Eugene Carriere Paintings

1849 - 1906

Eugène Carrière took courses at a local art school in Strasbourg from 1862 and at the age of 15 was apprenticed as a lithographer. In 1869, Carrière moved to Paris to study under Cabanel. The Franco-Prussian War of 1870 intervened and he completed his formal education only in 1876. In retrospect, he believed his artistic development was influenced less by these academic studies, which he considered ‘sterile’ to the extent that they were ‘cut off from Nature’, than by his exposure to the works of Rubens, Turner, Rembrandt and Franz Hals. Carrière failed to secure a Prix de Rome in 1876 but made a successful debut at that year’s Paris Salon and went on to make his mark in 1879 with Young Mother. After that his work attracted the attention of art critics as disparate in outlook as Roger Marx, Gustave Geffroy, Jean Dolent, Charles Morice and Albert Aurier, who all acknowledged this up-and-coming ‘painter of motherhood’.Carrière was soon moving in artistic and literary circles that included Edmond de Goncourt, Alphonse Daudet, Paul Verlaine (whose portrait he later painted), Gabriel Séailles (Carrière’s subsequent biographer), the Chausson family, Paul Gauguin, Puvis de Chavannes, Auguste Rodin and others. Carrière was by all accounts an outgoing person, a humanist committed to socio-political ideals (as his lithographs for the Rights of Man in 1871 and his poster for Dawn clearly attest), and a Dreyfus loyalist at the instigation of his friend Georges Clemenceau. Carrière lobbied indefatigably for popularisation of the arts (culminating in his Teaching Art Through Life of 1900) and gave full expression to that goal in his Théâtre de Belleville of 1895 (now in the Rodin Museum) which he dedicated to the ‘People of Paris’.By 1889, Carrière had secured ‘official’ recognition as an artist. Major public commissions came his way, starting with decorations for the Hôtel de Ville in Paris (1889) and continuing with similar commissions for the Sorbonne (1898) and the 12th Arrondissement town hall (1897). In the 1890s, when arguably at his most prolific as a lithographer, he joined forces with Rodin, Puvis de Chavannes and Bracquemont to found the Société Nationale des Beaux-Arts. He also launched a ‘free’ academy between 1898 and 1903 that numbered among its pupils the future Fauvists Henri Matisse and André Derain and which paved the way for the Salon d’Automne, an institution fostered by Carrière and which appointed him as its first president.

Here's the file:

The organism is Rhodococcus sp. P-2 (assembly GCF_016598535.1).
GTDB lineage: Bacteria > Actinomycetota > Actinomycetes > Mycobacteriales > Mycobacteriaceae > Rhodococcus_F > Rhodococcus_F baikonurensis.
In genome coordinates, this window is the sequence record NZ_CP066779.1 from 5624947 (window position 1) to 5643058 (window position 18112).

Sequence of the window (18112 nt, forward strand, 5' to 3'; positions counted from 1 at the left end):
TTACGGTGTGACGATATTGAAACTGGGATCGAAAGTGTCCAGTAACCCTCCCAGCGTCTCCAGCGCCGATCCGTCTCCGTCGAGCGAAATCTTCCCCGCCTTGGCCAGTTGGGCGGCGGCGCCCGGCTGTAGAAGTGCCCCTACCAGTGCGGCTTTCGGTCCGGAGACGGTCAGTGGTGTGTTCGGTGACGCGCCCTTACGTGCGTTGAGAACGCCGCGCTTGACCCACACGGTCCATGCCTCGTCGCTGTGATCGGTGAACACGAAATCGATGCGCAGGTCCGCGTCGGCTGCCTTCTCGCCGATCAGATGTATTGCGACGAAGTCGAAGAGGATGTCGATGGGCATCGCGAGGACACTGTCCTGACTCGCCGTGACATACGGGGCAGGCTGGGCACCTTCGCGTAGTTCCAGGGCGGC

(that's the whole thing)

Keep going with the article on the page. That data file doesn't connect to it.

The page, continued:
Eugène Carrière evolved from an early intimate realism into the dynamic and vibrant monochrome style of his mature years. He shared the concerns of the Symbolists but opted to develop a pictorial language that eschewed decadent elitism and the purely decorative lines of Art Nouveau.In terms of technique, Carrière worked with a sure and fluid touch, using shades of brown and red to render expressive detail. Carrière had his detractors, among them Edgar Degas, but there were others – including Auguste Rodin (see Carrière’s 1900 lithograph of Rodin at Work) and the ‘genre’ sculptor Médardo Rosso – who shared his aesthetic and were his loyal apologists. At times, Carrière’s bold technique verges on abstraction in the sense that his preoccupation is with the archetype rather than with the individual. His entire body of work – oils, charcoal, lithographs – is characterised by this commitment to exploring underlying unity and universality rather than superficial diversity.

Carrière exhibited his work on a regular basis at the Salon de la Société des Artistes Français and subsequently at the Salon de la Société Nationale des Beaux-Arts. He also participated in the Libre Esthétique exhibition in Brussels and in Sezession exhibitions in Vienna, Munich and Dresden. His work featured at the Exposition Universelle on several occasions and at the Salon d’Automne. He exhibited solo from 1891. In 1904, a banquet in his honour was organised by Bourdelle and Elie Faure and presided over by Rodin.After his death, Carrière was represented at numerous group exhibitions, including ‘Men of Worth’: Henri Fantin-Latour, Odilon Redon and their Contemporaries ( ‘Hommes De Valeur’ : Henri Fantin-Latour, Odilon Redon En Tijdgenoten), held in 2002 at the Kröller-Müller Museum in Otterlo, and at The Origins of Abstraction (1800-1914) ( Aux origines de l’abstraction (1840-1914)), an exhibition mounted in 2003 at the Musée d’Orsay in Paris.

The Musée d’Art Moderne et Contemporain in Strasbourg organised a retrospective in 1996-1997; the exhibition catalogue pinpoints Carrière’s contribution to the artistic and intellectual life in his day. The Musée de St-Cloud mounted an exhibition of his work within the framework of the Carrière Foundation’s Oulmont Bequest.